Paolo Borsellino and Giovanni Falcone: who were anti-Mafia judges, deaths explained as Messina Denaro arrested

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Italian paramilitary police have said they have detained convicted Mafia boss Matteo Messina Denaro at a private facility in Palermo, Messina Denaro was Italy’s number one fugitive, and he was arrested after 30 years on the run.

Though he had eluded capture for decades, he was tried in absentia and convicted of dozens of murders, and now faces multiple life sentences, including imprisonment for two bombings in Sicily in 1992 that murdered top anti-Mafia prosecutors Giovanni Falcone and Paolo Borsellino.

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But who exactly were Falcone and Borsellino, and what happened to the judges? Here is everything you need to know.

Who were Giovanni Falcone and Paolo Borsellino?

Paolo Borsellino (left) and Giovanni Falcone (Photo: Flickr/National Magistrates Association)Paolo Borsellino (left) and Giovanni Falcone (Photo: Flickr/National Magistrates Association)
Paolo Borsellino (left) and Giovanni Falcone (Photo: Flickr/National Magistrates Association) | Flickr/National Magistrates Association

Giovanni Falcone was an Italian prosecuting magistrate and judge, who spent the majority of his professional life trying to topple the Sicilian Mafia’s authority from his office in the Palace of Justice in Palermo.

Following a lengthy and illustrious career, Falcone presided over the Maxi Trial, which lasted from February 1986 to January 1992.

Based mostly on testimony provided as evidence by former Mafia leaders turned informants, Sicilian prosecutors indicted 475 mafiosi for a variety of offences related to Mafia activity. The majority of them - 338 people - were found guilty, and received sentences totaling 2,665 years, not including the life terms given to 19 bosses.

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The convictions were upheld by the Italian Supreme Court, and the Maxi Trial is considered to be the most significant trial ever against the Sicilian Mafia, as well as the largest trial in world history.

Understandably, the Sicilian Mafia were not best pleased with the outcome, and throughout and after the trial, several judges and magistrates were killed, including Falcone and Paolo Borsellino.

Borsellino was a close friend of Falcone, and they both spent their early years in the same neighbourhood in Palermo. Both men participated in Sicily’s war on crime as prosecution magistrates, despite the fact that many of their boyhood friends had Mafia ties.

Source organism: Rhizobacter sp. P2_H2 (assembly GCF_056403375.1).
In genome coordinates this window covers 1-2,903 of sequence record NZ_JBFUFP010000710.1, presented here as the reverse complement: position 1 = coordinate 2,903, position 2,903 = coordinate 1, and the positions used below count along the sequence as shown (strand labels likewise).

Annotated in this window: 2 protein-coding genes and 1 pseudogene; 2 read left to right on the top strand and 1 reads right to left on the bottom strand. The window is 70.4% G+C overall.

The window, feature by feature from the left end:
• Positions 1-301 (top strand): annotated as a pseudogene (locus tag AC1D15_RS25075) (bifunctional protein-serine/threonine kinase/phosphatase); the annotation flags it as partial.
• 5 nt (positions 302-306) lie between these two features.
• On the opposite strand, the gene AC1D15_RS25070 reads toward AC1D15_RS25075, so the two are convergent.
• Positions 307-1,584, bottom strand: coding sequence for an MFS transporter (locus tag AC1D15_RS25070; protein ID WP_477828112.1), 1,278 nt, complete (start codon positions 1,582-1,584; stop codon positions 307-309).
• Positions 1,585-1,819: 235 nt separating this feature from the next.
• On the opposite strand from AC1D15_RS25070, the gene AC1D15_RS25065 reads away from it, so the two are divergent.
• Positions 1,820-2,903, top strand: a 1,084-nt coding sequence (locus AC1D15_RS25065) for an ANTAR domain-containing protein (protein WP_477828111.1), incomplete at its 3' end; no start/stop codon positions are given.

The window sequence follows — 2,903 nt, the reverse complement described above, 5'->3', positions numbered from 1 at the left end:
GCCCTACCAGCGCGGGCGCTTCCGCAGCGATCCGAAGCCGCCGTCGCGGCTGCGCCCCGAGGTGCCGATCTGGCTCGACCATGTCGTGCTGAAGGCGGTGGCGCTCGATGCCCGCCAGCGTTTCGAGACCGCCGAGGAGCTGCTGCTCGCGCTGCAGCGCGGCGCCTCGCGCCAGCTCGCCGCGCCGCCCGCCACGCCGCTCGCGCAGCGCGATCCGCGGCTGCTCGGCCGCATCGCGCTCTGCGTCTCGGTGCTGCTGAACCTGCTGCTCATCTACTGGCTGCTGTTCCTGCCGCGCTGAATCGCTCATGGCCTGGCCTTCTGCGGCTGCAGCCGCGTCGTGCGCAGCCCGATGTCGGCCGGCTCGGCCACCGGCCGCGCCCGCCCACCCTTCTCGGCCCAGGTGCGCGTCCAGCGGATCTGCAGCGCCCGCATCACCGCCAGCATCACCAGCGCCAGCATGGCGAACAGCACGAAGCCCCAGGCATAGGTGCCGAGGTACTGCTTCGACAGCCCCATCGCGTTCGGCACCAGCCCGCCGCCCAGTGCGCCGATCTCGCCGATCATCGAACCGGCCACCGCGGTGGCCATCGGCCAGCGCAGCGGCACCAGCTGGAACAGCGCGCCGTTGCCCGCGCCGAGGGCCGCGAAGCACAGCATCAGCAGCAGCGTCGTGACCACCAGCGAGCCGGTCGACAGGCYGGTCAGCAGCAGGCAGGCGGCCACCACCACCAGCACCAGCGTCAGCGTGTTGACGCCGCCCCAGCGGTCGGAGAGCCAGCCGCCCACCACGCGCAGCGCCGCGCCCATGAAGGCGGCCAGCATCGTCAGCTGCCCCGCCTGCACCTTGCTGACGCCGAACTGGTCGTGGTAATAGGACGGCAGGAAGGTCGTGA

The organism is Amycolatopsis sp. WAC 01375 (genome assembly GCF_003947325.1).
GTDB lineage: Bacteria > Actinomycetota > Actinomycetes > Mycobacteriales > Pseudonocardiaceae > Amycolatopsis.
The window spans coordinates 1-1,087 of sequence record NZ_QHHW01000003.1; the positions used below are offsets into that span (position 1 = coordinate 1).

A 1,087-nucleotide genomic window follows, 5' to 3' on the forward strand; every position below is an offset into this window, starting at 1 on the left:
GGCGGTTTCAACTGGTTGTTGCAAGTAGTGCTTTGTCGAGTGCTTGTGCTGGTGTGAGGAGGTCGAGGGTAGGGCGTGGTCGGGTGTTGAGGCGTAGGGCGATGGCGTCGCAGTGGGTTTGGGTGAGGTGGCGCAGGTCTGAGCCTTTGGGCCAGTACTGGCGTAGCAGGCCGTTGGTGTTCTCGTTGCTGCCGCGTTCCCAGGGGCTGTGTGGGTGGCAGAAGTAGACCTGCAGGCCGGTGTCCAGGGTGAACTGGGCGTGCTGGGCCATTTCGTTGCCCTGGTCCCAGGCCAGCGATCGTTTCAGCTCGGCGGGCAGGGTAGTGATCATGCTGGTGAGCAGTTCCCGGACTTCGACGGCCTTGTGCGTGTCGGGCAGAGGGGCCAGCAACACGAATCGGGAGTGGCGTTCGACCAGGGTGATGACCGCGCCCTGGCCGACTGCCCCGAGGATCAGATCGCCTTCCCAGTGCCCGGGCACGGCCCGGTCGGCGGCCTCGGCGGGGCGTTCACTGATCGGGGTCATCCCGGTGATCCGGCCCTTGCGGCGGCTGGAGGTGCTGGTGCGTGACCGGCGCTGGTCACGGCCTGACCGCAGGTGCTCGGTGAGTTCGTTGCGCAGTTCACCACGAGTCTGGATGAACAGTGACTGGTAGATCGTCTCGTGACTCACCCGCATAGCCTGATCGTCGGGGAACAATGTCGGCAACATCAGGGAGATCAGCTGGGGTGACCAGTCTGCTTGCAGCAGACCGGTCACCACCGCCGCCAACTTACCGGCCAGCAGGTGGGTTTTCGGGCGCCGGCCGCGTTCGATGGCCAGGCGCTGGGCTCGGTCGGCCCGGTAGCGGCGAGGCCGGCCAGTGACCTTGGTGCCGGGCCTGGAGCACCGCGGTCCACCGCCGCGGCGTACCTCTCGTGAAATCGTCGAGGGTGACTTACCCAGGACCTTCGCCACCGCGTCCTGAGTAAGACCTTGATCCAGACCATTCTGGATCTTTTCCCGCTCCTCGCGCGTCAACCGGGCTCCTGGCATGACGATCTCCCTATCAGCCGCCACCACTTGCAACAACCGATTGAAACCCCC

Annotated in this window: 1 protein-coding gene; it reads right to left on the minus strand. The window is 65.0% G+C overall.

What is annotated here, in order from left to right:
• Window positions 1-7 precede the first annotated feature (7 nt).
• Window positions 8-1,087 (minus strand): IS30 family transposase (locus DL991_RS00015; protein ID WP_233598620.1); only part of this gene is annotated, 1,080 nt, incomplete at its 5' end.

What happened to them?

Both were killed in 1992, a few months apart, after Sicillian Mafia chief Salvatore Riina ordered their assassinations.

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Falcone was killed as he travelled along Highway A29 between Palermo International Airport and the city of Palermo. Four hundred kilograms of explosives were placed under the highway after the men assigned to the killing men carried out test drives and experimental explosions to see if the bomb would be powerful enough.

Detonated by remote control from a small outbuilding on a hill to the right of the highway on 23 May 1992, the bomb claimed the lives of Falcone, his wife Francesca Morvillo, and police officers Rocco Dicillo, Antonio Montinaro and Vito Schifani. The explosion was so powerful that it registered on local earthquake monitors.

Borsellino was killed by a car bomb near his mother’s house in Palermo on 19 July 1992, less than two months after the death of Falcone. The bomb also claimed the lives of five police officers: Agostino Catalano, Walter Cosina, Emanuela Loi (the first Italian policewoman to be killed in the line of duty), Vincenzo Li Muli, and Claudio Traina.

The so-called agenda rossa, the red notepad that Borsellino always carried with him and used to record the findings of his investigations, vanished from the scene shortly after the explosion. Salvatore Riina reportedly threw a party, toasting each of their deaths with champagne.

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